The fourth option was to keep votes as they are but require 50 percent of fraternities’ support and 50 percent of sororities’ support in order for any vote to pass.

Those at the meeting discussed these options for about an hour and a half, ending in a vote between the ratio-based proposal and keeping the policy as it is. The motion failed by a narrow margin, so the meeting ended with the policy unchanged.

“Lots of options were thrown out there and discussed a little bit, but when it came down to voting I think the reason that it failed is that we don’t want something that is inequitable, and we don’t want to change what currently is inequitable to something else that is also inequitable,” said Parro. “I think the Greek community needs to come together…and figure out what we productively can all agree to.”

While the vote was made via secret ballot, from the discussion many representatives feel that sororities largely supported the motion.

“Personally I wouldn’t say I was upset, but I think the outcome of the vote definitely demonstrated that this really is an issue that needs to be addressed, because passing the voting law to change would have been possible had the simple majority rule not already existed,” said Wetmore.

Following the joint meeting, PHC and IFC split to hold short individual meetings in order to conduct internal elections for open positions on both groups’ boards. Following their elections, IFC had some further discussion of the voting policy. The vast majority agreed that the bylaw needs to change, but again there was no consensus as to a replacement policy. PHC did not discuss the issue further; according to Buttars “it was evident that all the sororities were on the same page.”

That was the last scheduled joint meeting of the semester, meaning that under the current schedule this issue is tabled until the fall semester, unless an emergency meeting is called.

Lipak and Buttars requested that groups discuss the issue in their chapter meetings last weekend, and the vice presidents of administration for PHC and IFC convened a bylaws committee. The committee—two sorority representatives and two fraternity representatives—met on the saturday following the GB meeting in order to develop a proposed solution.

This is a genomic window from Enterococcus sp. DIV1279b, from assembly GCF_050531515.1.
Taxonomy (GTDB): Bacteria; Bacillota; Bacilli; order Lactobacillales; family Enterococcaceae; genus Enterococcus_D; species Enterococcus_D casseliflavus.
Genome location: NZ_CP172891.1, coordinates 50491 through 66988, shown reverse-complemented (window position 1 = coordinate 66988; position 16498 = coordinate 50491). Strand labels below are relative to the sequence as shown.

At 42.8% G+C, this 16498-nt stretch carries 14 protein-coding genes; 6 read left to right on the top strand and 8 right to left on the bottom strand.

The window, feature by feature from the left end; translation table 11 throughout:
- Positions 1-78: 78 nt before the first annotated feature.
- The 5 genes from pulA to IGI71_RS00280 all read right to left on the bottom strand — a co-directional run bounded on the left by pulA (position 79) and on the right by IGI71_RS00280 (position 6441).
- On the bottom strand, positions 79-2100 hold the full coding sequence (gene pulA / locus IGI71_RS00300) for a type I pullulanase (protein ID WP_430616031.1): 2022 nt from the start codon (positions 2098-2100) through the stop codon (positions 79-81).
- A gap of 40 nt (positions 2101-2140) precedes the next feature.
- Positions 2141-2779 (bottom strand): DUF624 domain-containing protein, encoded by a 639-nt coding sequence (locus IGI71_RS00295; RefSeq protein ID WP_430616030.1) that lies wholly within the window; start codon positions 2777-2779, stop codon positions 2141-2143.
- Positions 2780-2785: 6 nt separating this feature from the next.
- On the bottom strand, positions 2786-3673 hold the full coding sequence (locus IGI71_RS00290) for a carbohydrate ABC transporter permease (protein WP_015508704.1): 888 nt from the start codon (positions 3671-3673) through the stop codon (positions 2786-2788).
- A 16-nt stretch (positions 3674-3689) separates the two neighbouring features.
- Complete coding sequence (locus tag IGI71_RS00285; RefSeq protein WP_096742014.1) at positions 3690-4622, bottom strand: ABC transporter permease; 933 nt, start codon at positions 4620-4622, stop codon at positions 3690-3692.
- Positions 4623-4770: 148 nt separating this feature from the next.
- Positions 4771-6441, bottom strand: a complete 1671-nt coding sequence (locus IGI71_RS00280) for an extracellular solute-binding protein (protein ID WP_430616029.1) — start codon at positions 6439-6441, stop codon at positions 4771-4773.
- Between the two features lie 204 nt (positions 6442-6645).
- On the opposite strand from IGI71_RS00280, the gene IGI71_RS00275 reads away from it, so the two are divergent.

The committee worked to synthesize their favorite options in order to make one that everyone could agree to. In the committee’s proposal, all joint votes will begin with PHC and IFC voting separately. If both approve a motion or both reject it, then it is considered jointly approved or rejected. If one board approves a motion and the other rejects it, it will go to a joint vote, wherein the ratio approach applies: fraternities receive one vote and sororities receive a number of votes equal to the number of fraternities divided by the number of sororities (currently about 1.8). The portion of the vote required to pass different types of policies might also shift.

On April 19, the committee will present this proposal at the presidents’ meeting. Buttars is hopeful that this smaller group will allow for a respectful, productive discussion, where all perspectives can be considered. Jamie McMillen, coordinator of Greek Councils for the Greek Life Office, suggests that consistent dialogue across the Greek community would aid in reaching a solution.

“We want the best for our community and to ensure that each and every voice feels heard,” said Buttars. “We are one community, it should not become a battle between IFC and PHC chapters.”

Aquene Kimmel is a member of a sorority, Pi Beta Phi.

 

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Greek councils discuss increasing sorority vote in joint decisions